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Call to attention – Glasgow International goes online

29 April 2020

It was never supposed to be like this, admits Glasgow International Director Richard Parry in his audio introduction to the festival’s digital programme, which is currently hosted on the Glasgow International website. Sixty exhibitions were planned in galleries and event spaces across the city. They were set to include works by 160 artists, all responding to the festival’s theme of ‘Attention’: ‘how, where, and in whom our attention is placed at a time of seemingly constant distraction’. The question has a renewed relevance in light of the Covid-19 crisis, Parry observes. But then again, because of it, everything has been postponed.

Glasgow International will be restaged, in the form originally planned, next year. In the meantime, Parry’s team has released the free digital programme, compromising audio and video works from seven artists previously set to exhibit in the festival, who themselves have had to adapt to make art under lockdown. The result is a series of works – some entirely new, some revisited and re-worked – that reflect on solitude, sickness, and the politics of the NHS.

Barbadian-Scottish artist Alberta Whittle presents a new working iteration of her film, business as usual: hostile environment (2020). Originally an exploration of the Windrush scandal, the film has been updated, the opening title card notes, to include ‘the horrors of Covid-19 overshadowing the everyday’. But while Covid-19 may be an exceptional crisis, the inequalities it has exposed are not. In her film, Whittle identifies the racial politics of the pandemic – exemplified by the disproportionate number of BAME deaths – and places it in a longer lineage of the UK’s history.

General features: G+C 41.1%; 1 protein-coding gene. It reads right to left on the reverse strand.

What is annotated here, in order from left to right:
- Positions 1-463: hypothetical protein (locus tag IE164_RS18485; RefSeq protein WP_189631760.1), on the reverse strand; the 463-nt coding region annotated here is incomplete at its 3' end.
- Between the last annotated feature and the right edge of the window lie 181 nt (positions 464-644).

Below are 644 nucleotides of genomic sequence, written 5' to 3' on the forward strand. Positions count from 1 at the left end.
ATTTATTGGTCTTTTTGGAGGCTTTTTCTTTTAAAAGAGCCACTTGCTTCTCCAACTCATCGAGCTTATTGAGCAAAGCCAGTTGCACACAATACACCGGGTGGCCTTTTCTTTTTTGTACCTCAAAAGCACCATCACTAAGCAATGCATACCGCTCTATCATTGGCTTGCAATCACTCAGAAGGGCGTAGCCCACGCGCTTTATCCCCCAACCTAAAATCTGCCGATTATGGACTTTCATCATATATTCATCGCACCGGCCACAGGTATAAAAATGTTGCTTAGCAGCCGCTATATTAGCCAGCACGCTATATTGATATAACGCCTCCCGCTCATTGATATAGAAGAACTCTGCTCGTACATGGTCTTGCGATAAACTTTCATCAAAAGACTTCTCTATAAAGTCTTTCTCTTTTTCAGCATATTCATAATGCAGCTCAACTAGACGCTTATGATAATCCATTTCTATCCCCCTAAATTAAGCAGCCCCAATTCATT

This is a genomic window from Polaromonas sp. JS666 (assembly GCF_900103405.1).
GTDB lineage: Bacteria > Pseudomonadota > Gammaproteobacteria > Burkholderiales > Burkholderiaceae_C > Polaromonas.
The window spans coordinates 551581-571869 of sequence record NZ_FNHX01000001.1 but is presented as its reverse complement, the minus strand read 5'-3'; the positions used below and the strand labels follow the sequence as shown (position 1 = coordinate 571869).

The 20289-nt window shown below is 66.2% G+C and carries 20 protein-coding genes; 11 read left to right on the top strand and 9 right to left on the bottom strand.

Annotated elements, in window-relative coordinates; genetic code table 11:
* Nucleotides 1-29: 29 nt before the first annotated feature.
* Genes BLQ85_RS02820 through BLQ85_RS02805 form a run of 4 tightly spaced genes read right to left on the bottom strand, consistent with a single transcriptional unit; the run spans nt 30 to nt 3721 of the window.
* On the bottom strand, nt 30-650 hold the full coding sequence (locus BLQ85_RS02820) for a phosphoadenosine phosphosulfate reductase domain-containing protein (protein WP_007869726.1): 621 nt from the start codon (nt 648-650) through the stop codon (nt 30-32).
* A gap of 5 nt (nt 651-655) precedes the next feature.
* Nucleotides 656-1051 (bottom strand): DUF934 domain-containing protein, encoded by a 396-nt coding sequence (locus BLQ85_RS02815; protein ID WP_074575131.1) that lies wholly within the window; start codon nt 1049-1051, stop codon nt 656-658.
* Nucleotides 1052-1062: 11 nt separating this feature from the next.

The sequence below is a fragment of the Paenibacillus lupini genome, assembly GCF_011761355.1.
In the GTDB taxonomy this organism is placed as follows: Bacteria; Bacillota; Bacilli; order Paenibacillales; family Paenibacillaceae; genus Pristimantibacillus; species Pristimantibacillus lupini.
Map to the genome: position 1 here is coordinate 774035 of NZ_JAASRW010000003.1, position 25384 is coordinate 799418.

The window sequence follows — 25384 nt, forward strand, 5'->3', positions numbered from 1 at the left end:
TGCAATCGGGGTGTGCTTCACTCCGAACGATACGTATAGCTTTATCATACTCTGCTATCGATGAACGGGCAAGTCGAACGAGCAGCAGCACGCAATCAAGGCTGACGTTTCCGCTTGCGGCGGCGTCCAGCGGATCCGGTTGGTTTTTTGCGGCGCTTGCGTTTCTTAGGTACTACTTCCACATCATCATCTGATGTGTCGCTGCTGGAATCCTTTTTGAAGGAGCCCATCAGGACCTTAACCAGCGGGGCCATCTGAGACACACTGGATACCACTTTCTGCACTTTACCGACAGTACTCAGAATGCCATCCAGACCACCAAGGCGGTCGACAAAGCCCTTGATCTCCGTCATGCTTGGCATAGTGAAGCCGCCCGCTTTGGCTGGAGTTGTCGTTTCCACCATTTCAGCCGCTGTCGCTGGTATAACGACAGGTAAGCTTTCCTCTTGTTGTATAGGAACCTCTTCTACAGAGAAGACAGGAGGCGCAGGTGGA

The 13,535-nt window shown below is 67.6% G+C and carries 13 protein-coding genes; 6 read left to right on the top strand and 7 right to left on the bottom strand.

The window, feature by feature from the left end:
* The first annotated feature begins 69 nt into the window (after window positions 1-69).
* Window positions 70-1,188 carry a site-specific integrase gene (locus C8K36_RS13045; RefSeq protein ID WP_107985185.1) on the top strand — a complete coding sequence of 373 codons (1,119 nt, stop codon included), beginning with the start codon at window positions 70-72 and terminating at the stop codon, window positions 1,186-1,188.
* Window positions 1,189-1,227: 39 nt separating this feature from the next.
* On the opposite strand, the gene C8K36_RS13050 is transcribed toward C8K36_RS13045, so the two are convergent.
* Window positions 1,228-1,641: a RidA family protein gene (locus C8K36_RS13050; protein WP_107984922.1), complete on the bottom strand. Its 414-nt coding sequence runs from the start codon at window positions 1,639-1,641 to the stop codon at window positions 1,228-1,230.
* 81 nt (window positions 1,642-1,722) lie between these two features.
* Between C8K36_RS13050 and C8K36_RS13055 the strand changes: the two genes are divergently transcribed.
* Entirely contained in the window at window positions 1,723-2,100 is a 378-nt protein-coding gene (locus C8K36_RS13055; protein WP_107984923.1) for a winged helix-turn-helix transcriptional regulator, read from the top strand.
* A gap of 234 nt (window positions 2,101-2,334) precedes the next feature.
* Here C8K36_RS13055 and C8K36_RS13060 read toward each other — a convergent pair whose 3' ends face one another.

business as usual: hostile environment (still; 2020), Alberta Whittle.

business as usual: hostile environment (still; 2020), Alberta Whittle. Courtesy the artist

A video game-like simulation of a multicultural NHS staff room is set against audio of a newscaster observing that recent immigration laws may force 3,300 nurses to leave the country; then, a cut to footage of protests against chartered deportation flights from February this year. Acute anger at institutional failures simmers through the film – it closes with a call for ‘#properPPE’ – but it also doubles as a celebratory ode to Britain’s black communities, as Whittle mixes in archival and recent footage from dance clubs, festivals, and ballroom contests. Business as usual, she writes ‘is an offering and a gesture towards remaining soft in spite of the overwhelming hostile environment’.

The difficulty of solitude, and the pleasures of dance, are explored in Jenkin van Zyl’s In Vitro (all the love mix) (2020), a short three-channel video which remixes bonus footage from a 40-minute film In Vitro, originally slated to premiere at the festival this year. In Van Zyl’s remix, three ghoulish figures emerge out of a grey underground tunnel to find themselves in a desolate snowy panorama. They split up. One moves jerkily to classical music; another valiantly climbs icy rock. With sweeping shots from on high, and despite its brevity, the film’s tone is operatic, almost epic (‘space ballet??’ I wrote in my notebook). That even momentous encounters can occur alone animates Urara Tsuchiya’s Give Us a Meow (2019; shot by Ben Toms). In the nine-minute film, which had its premiere at Frieze Art Fair last year, the Glasgow-based artist breaks into a remote countryside cottage, changes into a series of colourful animal-print costumes and pastel furry gowns, and dances to an overlaid percussive beat.